• “Safe streets” are not safe for all if running-, walking-, or rolling- while Black is perceived as a threat; and the list goes on.

BIPOC communities typically have worse transportation options, placing out of reach for too many what one study found to be the single strongest factor in the odds of escaping poverty – commuting time. The longer an average commute, the worse the chances of economic mobility for low-income communities.

SDOT acknowledges these interwoven crises and I know that I, as the leader of the organization, do not have all the answers. What I do have is a strong commitment to work internally and externally in partnership with BIPOC-led communities to identify solutions and prioritize investments that support positive community outcomes and overcome historic disinvestment or community destruction.

BLM Mural - Image by Howard Wu
BLM Mural – Image by Howard Wu

At SDOT, we seek to positively influence in three spheres:

  • Internally, by supporting the recruitment, retention, and inclusion of Black  staff throughout all levels of the department;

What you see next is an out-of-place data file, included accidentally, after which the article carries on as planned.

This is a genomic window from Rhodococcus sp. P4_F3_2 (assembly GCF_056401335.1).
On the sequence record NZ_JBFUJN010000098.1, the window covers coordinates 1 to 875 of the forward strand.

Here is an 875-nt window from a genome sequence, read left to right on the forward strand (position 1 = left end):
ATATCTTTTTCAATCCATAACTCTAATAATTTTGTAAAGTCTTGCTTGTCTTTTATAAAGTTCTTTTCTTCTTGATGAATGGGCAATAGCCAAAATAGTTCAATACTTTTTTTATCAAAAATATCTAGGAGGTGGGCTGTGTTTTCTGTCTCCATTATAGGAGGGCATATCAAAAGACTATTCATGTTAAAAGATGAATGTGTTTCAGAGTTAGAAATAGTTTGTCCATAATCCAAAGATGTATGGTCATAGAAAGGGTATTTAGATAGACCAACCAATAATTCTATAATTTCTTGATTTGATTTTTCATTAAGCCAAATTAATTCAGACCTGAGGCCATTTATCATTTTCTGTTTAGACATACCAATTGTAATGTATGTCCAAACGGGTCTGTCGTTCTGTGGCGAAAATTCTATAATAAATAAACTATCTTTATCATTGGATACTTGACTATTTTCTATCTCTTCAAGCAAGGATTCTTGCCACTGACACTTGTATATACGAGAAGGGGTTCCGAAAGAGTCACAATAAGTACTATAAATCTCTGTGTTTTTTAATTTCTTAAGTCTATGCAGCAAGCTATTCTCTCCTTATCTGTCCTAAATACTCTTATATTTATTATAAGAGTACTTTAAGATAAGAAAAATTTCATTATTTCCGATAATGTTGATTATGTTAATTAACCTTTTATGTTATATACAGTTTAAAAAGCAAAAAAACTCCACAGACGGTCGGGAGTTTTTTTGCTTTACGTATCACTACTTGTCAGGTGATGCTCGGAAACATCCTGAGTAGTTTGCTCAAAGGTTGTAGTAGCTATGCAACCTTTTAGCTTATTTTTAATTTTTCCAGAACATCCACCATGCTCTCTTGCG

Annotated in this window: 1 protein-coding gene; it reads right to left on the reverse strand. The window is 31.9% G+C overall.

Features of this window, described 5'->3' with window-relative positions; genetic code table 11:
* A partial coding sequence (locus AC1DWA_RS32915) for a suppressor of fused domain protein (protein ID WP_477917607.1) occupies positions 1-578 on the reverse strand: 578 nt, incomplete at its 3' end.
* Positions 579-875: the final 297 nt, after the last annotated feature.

• Externally, by supporting BIPOC-owned businesses to develop capacity and expertise, gain access to opportunities, and build wealth using the inclusive strategies in SDOT’s implementation of the City’s Women and Minority Owned Business Enterprise (WMBE) Program; and
  • In community, by supporting true, genuine, and authentic community engagement with BIPOC-led communities, centering the work of the Transportation Equity Workgroup (TEW), and by driving collaborative solutions that extend beyond transportation to housing, economic development, cultural, and anti-displacement investments.